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Healthy Choices

Support group offers new resource for those with eating disorders

Posted: Friday, July 19, 2002

L indsay, 23, has had an eating disorder since she was 14, and used to go to a support group in Bellingham, Wash., until the group's facilitator quit.

"So I got the members' numbers and we started meeting on our own," said Lindsay, who asked that her last name not be used.

After moving back to Juneau, where she was raised, Lindsay found there was no eating disorder support group and decided to start one. Starting July 24, a group will meet from 7 to 9 p.m. every Wednesday at Holy Trinity Episcopal Church's Undercroft Room at 325 Gold St. downtown.

"Groups offer comfort, a place where people can communicate with others having similar problems," Lindsay said. "It's uplifting for people."

Several eating disorders have been identified, such as anorexia nervosa, characterized by self-starvation and excessive weight loss; binge eating, marked by uncontrolled overeating; and bulimia nervosa, in which a person has a cycle of secretive binging and purging through forced vomiting.

"There's a message to be thin from history, magazines and the media," Lindsay said. "We created the problem ourselves and have too many options and mixed messages. An eating disorder is a coping mechanism."

Lindsay said eating disorders are not only prevalent in young women, but are common among older people and men.

"It's not just a phase," Lindsay said. "The ages of members (in the Bellingham group) ranged from 18 to over 55."

Paul Kraft, dean of students at the University of Alaska Southeast, used to be director of a counseling center, and said eating disorders are a reality for many high school and college students.

"It's prevalent on all university campuses," Kraft said. "It's a real challenge. Beautiful, talented, smart young women just destroy themselves."

Kraft said that often an eating disorder twists families in knots, with parents taking the doors off the bathrooms in the house or accompanying their children to the bathroom so they don't purge.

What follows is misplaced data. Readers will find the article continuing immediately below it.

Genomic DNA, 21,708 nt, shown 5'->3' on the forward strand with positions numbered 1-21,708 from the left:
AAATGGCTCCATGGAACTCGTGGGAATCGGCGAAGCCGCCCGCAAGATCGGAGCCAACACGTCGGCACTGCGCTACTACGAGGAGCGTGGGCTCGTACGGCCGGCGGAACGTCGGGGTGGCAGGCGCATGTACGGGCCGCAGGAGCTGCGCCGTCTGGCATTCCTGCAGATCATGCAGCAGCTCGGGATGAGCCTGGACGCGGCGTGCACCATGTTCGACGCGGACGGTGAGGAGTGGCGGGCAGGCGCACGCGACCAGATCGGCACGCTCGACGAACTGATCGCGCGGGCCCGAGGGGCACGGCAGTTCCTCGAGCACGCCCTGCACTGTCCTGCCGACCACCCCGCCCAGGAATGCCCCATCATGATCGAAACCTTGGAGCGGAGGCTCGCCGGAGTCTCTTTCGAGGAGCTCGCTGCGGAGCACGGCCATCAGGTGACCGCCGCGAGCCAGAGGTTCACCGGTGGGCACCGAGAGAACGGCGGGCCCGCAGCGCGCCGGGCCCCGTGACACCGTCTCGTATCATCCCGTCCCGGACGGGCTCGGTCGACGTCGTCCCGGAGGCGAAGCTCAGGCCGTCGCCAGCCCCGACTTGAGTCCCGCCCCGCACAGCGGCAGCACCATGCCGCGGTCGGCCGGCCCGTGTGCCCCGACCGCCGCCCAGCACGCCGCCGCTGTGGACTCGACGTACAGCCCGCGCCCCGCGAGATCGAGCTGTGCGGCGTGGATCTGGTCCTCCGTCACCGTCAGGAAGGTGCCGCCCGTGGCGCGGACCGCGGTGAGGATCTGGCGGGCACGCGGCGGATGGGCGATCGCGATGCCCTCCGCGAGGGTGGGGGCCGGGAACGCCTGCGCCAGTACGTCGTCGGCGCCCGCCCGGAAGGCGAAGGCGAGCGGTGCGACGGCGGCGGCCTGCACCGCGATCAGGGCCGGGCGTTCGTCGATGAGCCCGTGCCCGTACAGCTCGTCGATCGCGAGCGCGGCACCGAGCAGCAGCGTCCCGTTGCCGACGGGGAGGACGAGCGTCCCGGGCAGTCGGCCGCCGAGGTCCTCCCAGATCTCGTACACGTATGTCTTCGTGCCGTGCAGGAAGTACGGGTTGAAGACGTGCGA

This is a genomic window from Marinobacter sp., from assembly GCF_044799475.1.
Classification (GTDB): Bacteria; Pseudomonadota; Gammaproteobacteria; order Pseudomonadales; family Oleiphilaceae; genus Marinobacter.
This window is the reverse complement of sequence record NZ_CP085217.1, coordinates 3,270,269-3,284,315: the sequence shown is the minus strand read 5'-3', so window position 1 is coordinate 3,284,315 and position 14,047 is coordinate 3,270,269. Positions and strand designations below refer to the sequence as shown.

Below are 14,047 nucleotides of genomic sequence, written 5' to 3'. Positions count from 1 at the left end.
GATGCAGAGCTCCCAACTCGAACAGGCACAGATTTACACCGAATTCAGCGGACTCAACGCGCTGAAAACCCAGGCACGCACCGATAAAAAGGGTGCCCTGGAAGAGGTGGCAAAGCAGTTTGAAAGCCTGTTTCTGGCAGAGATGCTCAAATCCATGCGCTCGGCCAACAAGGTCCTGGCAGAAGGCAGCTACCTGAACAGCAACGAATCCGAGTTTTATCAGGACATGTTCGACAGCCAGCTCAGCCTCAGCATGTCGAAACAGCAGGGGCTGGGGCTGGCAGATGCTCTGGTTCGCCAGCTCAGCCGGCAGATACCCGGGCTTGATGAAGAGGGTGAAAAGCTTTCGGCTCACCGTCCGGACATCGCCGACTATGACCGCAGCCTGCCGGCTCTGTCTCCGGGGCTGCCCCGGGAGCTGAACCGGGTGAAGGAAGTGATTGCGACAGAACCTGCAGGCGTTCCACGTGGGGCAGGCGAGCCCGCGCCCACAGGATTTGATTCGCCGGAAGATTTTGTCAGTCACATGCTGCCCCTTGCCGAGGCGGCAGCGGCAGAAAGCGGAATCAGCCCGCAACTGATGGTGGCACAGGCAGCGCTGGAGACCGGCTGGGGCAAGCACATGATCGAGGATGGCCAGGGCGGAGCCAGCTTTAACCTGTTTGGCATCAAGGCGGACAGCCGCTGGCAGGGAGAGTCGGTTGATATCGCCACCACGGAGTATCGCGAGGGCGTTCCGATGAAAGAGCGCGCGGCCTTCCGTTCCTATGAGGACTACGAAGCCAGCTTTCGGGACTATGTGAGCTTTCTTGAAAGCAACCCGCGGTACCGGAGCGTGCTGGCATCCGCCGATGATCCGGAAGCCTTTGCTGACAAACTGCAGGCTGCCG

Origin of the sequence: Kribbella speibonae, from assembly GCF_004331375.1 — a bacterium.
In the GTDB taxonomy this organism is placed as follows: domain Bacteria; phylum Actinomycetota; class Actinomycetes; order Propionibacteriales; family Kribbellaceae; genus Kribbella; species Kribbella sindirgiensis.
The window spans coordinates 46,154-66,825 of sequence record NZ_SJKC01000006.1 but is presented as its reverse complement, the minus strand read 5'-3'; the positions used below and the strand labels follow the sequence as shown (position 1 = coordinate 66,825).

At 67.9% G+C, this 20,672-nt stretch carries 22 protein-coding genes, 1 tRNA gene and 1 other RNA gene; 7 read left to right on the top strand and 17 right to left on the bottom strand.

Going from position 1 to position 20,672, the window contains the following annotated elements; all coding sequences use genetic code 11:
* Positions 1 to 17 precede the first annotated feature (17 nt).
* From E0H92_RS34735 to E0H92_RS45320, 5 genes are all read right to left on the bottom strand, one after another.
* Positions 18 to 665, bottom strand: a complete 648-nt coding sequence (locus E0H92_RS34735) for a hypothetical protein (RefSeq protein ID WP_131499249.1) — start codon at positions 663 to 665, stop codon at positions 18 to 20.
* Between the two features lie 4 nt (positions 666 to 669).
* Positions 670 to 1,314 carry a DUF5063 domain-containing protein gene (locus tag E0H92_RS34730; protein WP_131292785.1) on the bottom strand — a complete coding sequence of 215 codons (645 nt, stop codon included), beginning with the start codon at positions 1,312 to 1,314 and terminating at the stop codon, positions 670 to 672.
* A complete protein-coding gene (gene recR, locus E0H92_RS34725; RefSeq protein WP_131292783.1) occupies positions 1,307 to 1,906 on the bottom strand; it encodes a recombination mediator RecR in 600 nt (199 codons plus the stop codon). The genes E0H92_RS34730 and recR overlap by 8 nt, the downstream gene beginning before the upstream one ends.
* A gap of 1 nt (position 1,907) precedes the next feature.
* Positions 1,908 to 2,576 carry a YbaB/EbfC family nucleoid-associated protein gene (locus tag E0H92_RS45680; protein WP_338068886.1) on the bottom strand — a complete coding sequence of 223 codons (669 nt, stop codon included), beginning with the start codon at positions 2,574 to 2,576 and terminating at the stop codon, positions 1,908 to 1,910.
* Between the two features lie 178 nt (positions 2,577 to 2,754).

Very often, an eating disorder is an outward experience of internal trauma, anxiety or depression, Kraft said.

"A support group can be used to encourage and share common experiences," Kraft said. "When people are struggling and get together and talk, there are benefits to sharing with others who understand."

Jessica Menendez, a counselor and trainer in Juneau, is the state coordinator for Eating Disorders Awareness and Prevention, an organization that establishes a point of contact for those needing help in Alaska communities.

"I found there was nobody identified for help," Menendez said. "What I was seeking was for community mental health centers across the state to include in their services brochure that they dealt with eating disorders, even if they didn't, so there would be some place a person could look and talk to somebody."

Menendez wants each Alaska community to identify one clinician who would begin to get training to deal with eating disorders, so there is always a place for someone with the disorder to go.

In her practice, Menendez has found inpatient treatment to be important because a person has 24-hour care, monitoring and support.

"Dealing with an eating disorder on an outpatient basis can be problematic when there isn't intense monitoring," Menendez said. "After inpatient treatment, aftercare is strongly recommended, and establishing a support system is critical."

Menendez found putting together an eating disorder support group has been difficult in the past.

"Some are ready for group therapy, others are not, and there are different eating disorders," Menendez said. She said it is not always appropriate to mix people with different disorders.

"That doesn't mean that that level of support can't be achieved through Adult Children of Alcoholics, or the Overeaters Anonymous group here, which has been very supportive," Menendez said.

"There is no one reason for an eating disorder," and she said the addictive behaviors that accompany eating disorders may be helped through a variety of 12-step groups found in Juneau.

If a person is suffering debilitation because of an eating disorder, the Juneau Alliance for Mental Health Inc. can provide a clinical assessment and therapy, said Clinical Director Pat Murphy.

"Normally it's a short-term therapy model with up to five counseling sessions and medication management," Murphy said. "We do refer people to private therapists and maintain a list of about 20 therapists."

Web sites about eating disorders include www.something-fishy.org, www.nationaleatingdisorders.org and www.anad.org.

For more information about the eating disorder support group in Juneau, call 789-2912.

Emily Wescott can be reached at ewescott@juneauempire.com.



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